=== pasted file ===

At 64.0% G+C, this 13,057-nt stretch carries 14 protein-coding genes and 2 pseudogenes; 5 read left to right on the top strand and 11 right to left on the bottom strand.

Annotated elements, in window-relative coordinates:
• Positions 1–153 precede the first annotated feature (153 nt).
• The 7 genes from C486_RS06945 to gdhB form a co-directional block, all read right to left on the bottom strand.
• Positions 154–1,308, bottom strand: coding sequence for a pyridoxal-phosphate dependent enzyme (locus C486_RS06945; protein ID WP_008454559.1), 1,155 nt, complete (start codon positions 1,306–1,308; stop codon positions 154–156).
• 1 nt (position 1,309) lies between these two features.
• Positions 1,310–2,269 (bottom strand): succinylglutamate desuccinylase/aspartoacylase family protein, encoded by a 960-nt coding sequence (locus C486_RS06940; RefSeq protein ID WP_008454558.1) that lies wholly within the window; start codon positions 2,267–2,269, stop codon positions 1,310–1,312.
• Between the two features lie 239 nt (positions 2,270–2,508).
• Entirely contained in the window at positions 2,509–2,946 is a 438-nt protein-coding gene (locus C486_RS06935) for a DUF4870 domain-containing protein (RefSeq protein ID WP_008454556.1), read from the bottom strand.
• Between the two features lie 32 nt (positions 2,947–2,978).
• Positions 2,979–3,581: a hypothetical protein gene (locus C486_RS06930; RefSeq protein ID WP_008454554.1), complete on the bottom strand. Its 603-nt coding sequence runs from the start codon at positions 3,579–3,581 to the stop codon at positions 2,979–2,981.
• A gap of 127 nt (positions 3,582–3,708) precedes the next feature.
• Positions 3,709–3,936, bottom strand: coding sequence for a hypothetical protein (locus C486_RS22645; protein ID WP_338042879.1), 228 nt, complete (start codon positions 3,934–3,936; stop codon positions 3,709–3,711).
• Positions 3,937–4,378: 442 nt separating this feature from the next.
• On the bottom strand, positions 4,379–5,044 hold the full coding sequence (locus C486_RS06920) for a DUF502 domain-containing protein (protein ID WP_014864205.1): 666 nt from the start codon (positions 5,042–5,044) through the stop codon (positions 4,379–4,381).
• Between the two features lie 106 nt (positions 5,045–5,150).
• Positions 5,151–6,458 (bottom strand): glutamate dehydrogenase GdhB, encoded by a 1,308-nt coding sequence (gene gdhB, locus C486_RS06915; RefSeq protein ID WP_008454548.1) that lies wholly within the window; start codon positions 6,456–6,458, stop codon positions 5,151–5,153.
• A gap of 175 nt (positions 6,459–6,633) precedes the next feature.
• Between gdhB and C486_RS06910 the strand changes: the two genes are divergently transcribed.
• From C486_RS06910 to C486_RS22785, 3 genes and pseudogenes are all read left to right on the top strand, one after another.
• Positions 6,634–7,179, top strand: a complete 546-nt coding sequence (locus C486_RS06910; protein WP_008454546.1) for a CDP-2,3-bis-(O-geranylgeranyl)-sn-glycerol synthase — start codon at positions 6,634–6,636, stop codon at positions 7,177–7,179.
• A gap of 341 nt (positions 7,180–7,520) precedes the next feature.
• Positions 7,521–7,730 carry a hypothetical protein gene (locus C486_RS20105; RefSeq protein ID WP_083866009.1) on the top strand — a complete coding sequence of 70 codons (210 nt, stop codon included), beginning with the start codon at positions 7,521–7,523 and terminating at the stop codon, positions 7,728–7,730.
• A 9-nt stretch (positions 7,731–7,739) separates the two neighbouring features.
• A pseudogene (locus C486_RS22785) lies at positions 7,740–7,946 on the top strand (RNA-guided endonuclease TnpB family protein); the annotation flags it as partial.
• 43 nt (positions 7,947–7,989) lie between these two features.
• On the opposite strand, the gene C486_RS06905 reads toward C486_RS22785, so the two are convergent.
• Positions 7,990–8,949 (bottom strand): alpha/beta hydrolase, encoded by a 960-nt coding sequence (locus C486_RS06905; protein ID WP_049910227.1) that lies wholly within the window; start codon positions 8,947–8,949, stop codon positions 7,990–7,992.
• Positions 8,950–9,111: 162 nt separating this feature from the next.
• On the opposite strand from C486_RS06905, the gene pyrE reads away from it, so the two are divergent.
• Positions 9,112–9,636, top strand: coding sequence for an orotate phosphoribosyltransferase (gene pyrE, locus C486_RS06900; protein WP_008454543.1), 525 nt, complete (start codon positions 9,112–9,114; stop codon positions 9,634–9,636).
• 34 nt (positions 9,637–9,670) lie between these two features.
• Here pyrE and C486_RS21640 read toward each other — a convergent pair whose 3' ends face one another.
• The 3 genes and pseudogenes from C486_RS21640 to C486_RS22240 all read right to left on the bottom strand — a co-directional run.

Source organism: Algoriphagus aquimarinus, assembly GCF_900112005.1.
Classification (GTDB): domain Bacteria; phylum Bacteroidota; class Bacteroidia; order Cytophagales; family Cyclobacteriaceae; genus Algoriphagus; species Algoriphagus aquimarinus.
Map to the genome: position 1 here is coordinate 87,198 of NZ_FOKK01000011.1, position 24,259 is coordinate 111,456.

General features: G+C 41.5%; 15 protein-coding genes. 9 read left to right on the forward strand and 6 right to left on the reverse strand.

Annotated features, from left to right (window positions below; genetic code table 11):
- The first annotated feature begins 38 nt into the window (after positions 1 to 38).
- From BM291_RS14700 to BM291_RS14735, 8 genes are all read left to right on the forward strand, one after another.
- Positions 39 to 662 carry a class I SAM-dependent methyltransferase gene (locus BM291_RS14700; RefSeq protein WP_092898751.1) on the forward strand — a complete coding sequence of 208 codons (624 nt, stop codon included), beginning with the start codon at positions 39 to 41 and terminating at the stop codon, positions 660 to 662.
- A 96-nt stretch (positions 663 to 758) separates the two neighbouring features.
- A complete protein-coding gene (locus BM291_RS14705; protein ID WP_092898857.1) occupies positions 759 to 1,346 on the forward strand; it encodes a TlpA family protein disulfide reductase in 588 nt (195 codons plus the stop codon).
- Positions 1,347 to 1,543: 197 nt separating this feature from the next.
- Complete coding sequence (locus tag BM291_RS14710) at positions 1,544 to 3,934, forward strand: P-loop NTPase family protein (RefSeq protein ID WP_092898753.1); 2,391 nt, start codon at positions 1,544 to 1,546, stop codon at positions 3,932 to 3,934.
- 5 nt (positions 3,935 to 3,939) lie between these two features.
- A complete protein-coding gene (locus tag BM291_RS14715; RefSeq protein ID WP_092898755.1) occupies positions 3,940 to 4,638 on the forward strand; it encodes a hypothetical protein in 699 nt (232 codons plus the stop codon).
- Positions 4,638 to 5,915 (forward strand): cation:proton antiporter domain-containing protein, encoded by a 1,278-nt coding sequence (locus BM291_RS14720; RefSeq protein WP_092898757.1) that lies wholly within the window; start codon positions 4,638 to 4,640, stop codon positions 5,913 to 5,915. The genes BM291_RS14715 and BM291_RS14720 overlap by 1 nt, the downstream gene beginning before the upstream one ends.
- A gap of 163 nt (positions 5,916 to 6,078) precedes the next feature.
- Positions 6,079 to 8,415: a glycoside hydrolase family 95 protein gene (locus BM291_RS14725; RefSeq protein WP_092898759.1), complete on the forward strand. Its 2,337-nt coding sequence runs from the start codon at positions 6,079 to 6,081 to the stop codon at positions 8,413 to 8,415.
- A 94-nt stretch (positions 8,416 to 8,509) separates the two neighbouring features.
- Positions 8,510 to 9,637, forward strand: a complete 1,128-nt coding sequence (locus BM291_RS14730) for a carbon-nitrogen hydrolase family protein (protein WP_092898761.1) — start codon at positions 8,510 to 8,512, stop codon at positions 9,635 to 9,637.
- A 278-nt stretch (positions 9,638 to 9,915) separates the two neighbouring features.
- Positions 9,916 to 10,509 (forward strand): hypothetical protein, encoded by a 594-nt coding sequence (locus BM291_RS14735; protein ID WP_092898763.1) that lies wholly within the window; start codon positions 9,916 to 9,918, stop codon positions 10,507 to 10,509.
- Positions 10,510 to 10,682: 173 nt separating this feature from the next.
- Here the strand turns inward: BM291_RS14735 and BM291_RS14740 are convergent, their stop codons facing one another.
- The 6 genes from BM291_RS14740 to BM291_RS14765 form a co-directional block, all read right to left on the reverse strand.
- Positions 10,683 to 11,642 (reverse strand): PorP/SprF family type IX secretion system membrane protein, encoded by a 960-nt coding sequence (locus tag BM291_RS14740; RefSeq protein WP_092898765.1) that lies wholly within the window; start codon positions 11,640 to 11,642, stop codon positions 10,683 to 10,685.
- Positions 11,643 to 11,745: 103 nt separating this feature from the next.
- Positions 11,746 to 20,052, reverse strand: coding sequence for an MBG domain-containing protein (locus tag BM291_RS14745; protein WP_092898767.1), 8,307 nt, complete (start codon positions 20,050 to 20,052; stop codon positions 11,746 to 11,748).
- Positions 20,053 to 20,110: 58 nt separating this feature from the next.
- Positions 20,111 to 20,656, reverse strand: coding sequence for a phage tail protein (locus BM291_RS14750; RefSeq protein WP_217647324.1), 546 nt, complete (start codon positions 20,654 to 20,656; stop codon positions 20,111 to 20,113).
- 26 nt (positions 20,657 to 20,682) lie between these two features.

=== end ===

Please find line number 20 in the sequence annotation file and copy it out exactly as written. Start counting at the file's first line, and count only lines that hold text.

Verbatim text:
• From C486_RS06910 to C486_RS22785, 3 genes and pseudogenes are all read left to right on the top strand, one after another.